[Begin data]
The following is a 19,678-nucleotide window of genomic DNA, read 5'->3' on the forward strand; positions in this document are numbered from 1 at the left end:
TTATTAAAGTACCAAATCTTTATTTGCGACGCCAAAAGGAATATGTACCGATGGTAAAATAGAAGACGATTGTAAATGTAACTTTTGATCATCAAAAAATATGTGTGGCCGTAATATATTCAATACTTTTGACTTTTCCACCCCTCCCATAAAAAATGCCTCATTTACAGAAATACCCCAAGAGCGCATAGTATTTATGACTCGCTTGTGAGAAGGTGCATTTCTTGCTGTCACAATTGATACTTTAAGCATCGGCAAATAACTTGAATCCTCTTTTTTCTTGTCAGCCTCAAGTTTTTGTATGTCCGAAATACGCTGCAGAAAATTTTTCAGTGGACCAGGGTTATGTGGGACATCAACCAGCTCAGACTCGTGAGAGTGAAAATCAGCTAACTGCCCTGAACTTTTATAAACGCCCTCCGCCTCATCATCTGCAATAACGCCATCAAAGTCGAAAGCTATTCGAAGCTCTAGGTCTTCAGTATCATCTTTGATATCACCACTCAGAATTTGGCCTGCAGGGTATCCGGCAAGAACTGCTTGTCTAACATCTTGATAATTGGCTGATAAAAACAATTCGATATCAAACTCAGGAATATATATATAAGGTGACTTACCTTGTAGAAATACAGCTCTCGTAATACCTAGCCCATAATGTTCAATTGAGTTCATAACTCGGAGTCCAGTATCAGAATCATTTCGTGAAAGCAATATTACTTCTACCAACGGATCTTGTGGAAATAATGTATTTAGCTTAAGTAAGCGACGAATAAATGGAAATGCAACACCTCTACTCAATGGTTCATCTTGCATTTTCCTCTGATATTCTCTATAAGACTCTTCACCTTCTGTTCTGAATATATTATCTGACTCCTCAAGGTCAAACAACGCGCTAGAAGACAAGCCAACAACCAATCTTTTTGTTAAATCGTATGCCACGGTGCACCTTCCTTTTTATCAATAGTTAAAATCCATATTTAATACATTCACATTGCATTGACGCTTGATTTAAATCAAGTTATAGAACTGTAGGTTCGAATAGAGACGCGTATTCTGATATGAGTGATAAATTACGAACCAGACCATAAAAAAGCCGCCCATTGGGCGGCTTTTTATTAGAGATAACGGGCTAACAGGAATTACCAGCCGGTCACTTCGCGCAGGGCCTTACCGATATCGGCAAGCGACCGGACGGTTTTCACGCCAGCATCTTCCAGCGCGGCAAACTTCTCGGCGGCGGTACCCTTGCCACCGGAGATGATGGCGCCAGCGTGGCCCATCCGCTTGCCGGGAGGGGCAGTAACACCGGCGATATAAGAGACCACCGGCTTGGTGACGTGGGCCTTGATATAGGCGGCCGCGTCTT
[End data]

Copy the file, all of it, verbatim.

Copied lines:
The following is a 19,678-nucleotide window of genomic DNA, read 5'->3' on the forward strand; positions in this document are numbered from 1 at the left end:
TTATTAAAGTACCAAATCTTTATTTGCGACGCCAAAAGGAATATGTACCGATGGTAAAATAGAAGACGATTGTAAATGTAACTTTTGATCATCAAAAAATATGTGTGGCCGTAATATATTCAATACTTTTGACTTTTCCACCCCTCCCATAAAAAATGCCTCATTTACAGAAATACCCCAAGAGCGCATAGTATTTATGACTCGCTTGTGAGAAGGTGCATTTCTTGCTGTCACAATTGATACTTTAAGCATCGGCAAATAACTTGAATCCTCTTTTTTCTTGTCAGCCTCAAGTTTTTGTATGTCCGAAATACGCTGCAGAAAATTTTTCAGTGGACCAGGGTTATGTGGGACATCAACCAGCTCAGACTCGTGAGAGTGAAAATCAGCTAACTGCCCTGAACTTTTATAAACGCCCTCCGCCTCATCATCTGCAATAACGCCATCAAAGTCGAAAGCTATTCGAAGCTCTAGGTCTTCAGTATCATCTTTGATATCACCACTCAGAATTTGGCCTGCAGGGTATCCGGCAAGAACTGCTTGTCTAACATCTTGATAATTGGCTGATAAAAACAATTCGATATCAAACTCAGGAATATATATATAAGGTGACTTACCTTGTAGAAATACAGCTCTCGTAATACCTAGCCCATAATGTTCAATTGAGTTCATAACTCGGAGTCCAGTATCAGAATCATTTCGTGAAAGCAATATTACTTCTACCAACGGATCTTGTGGAAATAATGTATTTAGCTTAAGTAAGCGACGAATAAATGGAAATGCAACACCTCTACTCAATGGTTCATCTTGCATTTTCCTCTGATATTCTCTATAAGACTCTTCACCTTCTGTTCTGAATATATTATCTGACTCCTCAAGGTCAAACAACGCGCTAGAAGACAAGCCAACAACCAATCTTTTTGTTAAATCGTATGCCACGGTGCACCTTCCTTTTTATCAATAGTTAAAATCCATATTTAATACATTCACATTGCATTGACGCTTGATTTAAATCAAGTTATAGAACTGTAGGTTCGAATAGAGACGCGTATTCTGATATGAGTGATAAATTACGAACCAGACCATAAAAAAGCCGCCCATTGGGCGGCTTTTTATTAGAGATAACGGGCTAACAGGAATTACCAGCCGGTCACTTCGCGCAGGGCCTTACCGATATCGGCAAGCGACCGGACGGTTTTCACGCCAGCATCTTCCAGCGCGGCAAACTTCTCGGCGGCGGTACCCTTGCCACCGGAGATGATGGCGCCAGCGTGGCCCATCCGCTTGCCGGGAGGGGCAGTAACACCGGCGATATAAGAGACCACCGGCTTGGTGACGTGGGCCTTGATATAGGCGGCCGCGTCTT